Country Living
Country Living, Country Skills
Country People - A Country Living Resource and Community
Message Board
Country Topics
Trading Post
Memory Lane
Country Skills
Country Cooking

The Kitchen

Photo Gallery
Vintage Photos
Special Collections

Country Humor
Country Sounds
Coloring Book
Interactive Story

Farm Tractors
Tractor Parts
Tractor Manuals

Classic Trucks
Antique Tractors
Modern Tractors
Site Map
Links Page
Contact Us

Country Discussion Topics
To add your comments to this topic, click on one of the 'Reply' links below.

Spl. for Ole Cuss
[Return to Topics]

Dreamweaver    Posted 05-25-2001 at 13:58:46       [Reply]  [No Email]
Ole Cuss - feel free to send me a bill if you have any advice, (never should have let on you were a vet, heehee). I have a 3 year old tiny pomeranian female. She is constantly have problems with constipation. (Sounds like the little baby boy, maybe some Karo would help her). Anyway, she will eat you alive if you try to help her when she gets in this fix, and has to be tranquilized by the vet and shaved, given a rectal exam, glands expressed, etc., before she gets better. She eats only dried food, no people food, and I have her groomed regularly. Is there any home remedy I might use? Our vet just advises me to stay away from rawhide chews, etc. She gets so mean when this happens, that I have to get my mobile vet for my horse to help her, because I can't get her out of the house! Any help would be appreciated....

Ole Cuss    Posted 05-25-2001 at 19:36:44       [Reply]  [Send Email]

Howdy, Dreamweaver. I would recommend seeing whether the pooch has a taste for veggies: carrots, green beans, or peas, maybe with a tad of butter? This is often the simplest way to give some bulk to ease chronic constipation. Adding this to the regular diet maybe twice a week is a good place to start. Stay away from laxatives, enemas, etc. If the dog won't touch the veggies, try adding a small amount of canned dog food or mineral oil to the regular hard food twice weekly; I'd start with 2 tablespoons. Lastly, you might get a cat hairball remedy at the store. They usually stock flavored gels that a dog would probably like; again, try using it twice a week. Choose just one of these things to try at a time; do them all at once and you might wish you'd shaved the dog's hiney.(smile) No charge. Good luck. Left email address at top if needed.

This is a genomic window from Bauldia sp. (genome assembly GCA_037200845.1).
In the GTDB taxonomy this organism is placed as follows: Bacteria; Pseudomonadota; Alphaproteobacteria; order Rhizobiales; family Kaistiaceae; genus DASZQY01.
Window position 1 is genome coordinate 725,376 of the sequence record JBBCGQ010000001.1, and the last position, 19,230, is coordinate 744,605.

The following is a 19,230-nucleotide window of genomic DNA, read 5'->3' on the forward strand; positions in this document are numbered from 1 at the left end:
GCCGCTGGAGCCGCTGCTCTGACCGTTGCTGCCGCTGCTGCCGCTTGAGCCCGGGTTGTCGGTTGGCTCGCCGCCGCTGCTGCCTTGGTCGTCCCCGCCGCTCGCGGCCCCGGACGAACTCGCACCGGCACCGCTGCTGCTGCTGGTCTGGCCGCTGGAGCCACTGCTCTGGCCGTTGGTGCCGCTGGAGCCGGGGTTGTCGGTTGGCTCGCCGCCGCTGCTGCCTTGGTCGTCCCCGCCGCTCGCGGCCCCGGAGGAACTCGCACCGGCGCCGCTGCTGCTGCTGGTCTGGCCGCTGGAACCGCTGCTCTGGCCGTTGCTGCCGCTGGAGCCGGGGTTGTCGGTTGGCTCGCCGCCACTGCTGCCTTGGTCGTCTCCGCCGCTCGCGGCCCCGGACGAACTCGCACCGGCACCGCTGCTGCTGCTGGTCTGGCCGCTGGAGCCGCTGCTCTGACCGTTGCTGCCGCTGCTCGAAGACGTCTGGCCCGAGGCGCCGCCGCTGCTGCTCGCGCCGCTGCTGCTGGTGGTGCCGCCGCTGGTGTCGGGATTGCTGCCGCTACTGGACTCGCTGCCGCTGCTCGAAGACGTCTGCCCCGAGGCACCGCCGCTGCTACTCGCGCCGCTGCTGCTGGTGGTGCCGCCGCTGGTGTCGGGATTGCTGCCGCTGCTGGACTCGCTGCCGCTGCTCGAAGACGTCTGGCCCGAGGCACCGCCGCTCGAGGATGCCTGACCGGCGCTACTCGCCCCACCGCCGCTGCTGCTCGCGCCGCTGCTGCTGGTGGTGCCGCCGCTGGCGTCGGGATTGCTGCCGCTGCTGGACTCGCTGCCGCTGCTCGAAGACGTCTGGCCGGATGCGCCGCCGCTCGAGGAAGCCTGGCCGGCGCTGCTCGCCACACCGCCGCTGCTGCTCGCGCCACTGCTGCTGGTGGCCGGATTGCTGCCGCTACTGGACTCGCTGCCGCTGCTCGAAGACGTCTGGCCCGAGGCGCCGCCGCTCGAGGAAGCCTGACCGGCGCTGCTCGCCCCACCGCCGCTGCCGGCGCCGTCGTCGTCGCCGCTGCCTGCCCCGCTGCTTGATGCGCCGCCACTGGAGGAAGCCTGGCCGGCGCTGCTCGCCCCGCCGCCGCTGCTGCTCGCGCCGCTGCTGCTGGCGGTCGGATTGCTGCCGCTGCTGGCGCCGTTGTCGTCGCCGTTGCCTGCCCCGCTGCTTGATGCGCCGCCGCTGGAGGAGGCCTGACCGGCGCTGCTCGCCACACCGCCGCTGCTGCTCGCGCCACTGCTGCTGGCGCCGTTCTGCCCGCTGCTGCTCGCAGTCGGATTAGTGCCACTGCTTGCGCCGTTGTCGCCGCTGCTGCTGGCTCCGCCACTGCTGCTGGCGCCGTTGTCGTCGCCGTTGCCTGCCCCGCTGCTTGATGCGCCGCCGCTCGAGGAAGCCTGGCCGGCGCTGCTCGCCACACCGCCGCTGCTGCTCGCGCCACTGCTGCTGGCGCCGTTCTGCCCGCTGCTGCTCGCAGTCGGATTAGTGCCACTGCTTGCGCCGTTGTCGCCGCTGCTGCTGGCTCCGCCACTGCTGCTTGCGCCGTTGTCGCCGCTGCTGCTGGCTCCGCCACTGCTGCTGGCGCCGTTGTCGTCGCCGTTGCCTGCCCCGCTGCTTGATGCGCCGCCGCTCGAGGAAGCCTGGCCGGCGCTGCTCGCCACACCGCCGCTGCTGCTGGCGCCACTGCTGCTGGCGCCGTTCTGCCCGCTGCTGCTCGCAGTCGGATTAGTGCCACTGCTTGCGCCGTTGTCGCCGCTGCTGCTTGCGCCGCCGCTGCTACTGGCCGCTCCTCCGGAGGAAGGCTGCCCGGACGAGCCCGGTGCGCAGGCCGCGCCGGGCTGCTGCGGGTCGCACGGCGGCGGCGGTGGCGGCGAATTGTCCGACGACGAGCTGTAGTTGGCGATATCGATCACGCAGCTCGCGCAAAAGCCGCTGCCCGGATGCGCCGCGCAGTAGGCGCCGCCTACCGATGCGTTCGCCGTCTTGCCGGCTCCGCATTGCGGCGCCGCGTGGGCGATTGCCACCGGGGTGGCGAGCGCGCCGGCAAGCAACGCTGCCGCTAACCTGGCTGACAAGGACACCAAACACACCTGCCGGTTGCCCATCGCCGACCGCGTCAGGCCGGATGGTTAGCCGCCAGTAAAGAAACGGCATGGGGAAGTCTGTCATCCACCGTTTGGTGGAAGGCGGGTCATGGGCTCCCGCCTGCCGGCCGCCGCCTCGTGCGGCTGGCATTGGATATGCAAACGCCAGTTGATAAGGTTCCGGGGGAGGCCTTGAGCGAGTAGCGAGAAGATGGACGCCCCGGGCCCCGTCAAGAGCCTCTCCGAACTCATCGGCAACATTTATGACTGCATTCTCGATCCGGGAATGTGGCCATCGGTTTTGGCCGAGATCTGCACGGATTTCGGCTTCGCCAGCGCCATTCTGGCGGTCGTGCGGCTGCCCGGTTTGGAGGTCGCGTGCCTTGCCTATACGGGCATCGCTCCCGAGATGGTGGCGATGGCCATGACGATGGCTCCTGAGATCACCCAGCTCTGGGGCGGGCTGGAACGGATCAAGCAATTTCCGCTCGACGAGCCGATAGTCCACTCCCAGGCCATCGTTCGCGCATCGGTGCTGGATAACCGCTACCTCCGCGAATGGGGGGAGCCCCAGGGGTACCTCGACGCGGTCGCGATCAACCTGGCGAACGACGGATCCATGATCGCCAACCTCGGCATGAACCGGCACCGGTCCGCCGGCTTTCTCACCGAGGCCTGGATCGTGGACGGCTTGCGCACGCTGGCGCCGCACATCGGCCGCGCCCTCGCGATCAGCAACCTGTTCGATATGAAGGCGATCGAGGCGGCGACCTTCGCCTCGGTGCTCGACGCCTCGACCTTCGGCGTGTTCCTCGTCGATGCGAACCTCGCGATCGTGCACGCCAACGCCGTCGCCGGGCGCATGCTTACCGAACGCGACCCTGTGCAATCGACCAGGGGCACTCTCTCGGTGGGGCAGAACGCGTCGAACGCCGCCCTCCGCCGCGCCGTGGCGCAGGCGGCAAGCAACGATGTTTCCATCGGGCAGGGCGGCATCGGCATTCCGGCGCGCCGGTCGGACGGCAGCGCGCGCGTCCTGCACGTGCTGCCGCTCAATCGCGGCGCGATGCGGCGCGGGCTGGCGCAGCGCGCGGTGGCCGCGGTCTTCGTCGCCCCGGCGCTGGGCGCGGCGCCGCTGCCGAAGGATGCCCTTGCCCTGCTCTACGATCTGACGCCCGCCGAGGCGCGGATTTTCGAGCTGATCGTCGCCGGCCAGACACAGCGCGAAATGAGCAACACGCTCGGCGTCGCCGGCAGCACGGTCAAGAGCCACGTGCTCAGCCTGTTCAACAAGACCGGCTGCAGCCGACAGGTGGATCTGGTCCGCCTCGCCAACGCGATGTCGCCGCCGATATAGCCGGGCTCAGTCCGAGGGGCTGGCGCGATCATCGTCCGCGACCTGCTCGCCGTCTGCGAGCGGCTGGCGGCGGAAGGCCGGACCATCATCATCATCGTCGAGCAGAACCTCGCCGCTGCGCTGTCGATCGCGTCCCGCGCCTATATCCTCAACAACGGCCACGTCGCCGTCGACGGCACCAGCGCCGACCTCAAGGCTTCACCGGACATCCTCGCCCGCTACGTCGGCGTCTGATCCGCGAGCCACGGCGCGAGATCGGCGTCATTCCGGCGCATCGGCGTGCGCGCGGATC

Dreamweaver    Posted 05-26-2001 at 05:09:06       [Reply]  [No Email]
Thanks so much, I will try this. Oh BTW - that "hiney" thing is right. If her BMs are soft, they stick to the little furball, and because I can't examine her closely for fear of getting my arm ripped off by a 3 pound dog, LOL, I wonder sometimes if that might be the entire problem, that she just cannot pass them through the fur. She has had to be given anesthetic once since Christmas, and twice heavily tranquilized since then. I worry about the effects of this on a long-term basis. Gonna try the veggies today.

chirs    Posted 01-22-2005 at 16:31:23       [Reply]  [Send Email]
why whoud u get ur arm ripped off by a dog other person dose not have no balls

Ole Cuss    Posted 05-26-2001 at 12:52:38       [Reply]  [No Email]

Dogs can actually suffer fecal impactions if enough of the stuff gets stuck on the hair and wads up all the way down to skin level. Takes a lot of stuff over a good length of time; not generally seen with attentive owners. I saw a Sheltie a few weeks ago that the owner said was lethargic and barely getting around. When I examined him, I found the entire region under the tail to be one huge mass of feces, hair, and maggots. He is an outside dog that the owners don't fool much with, so they never noticed that probably every BM he'd had for the past month was glued to his butt. He felt much better after I'd removed that rotten mess and treated the infected skin underneath.

[Return to Topics]

[Home] [Search]

Copyright © 1999-2013
All Rights Reserved
A Country Living Resource and Community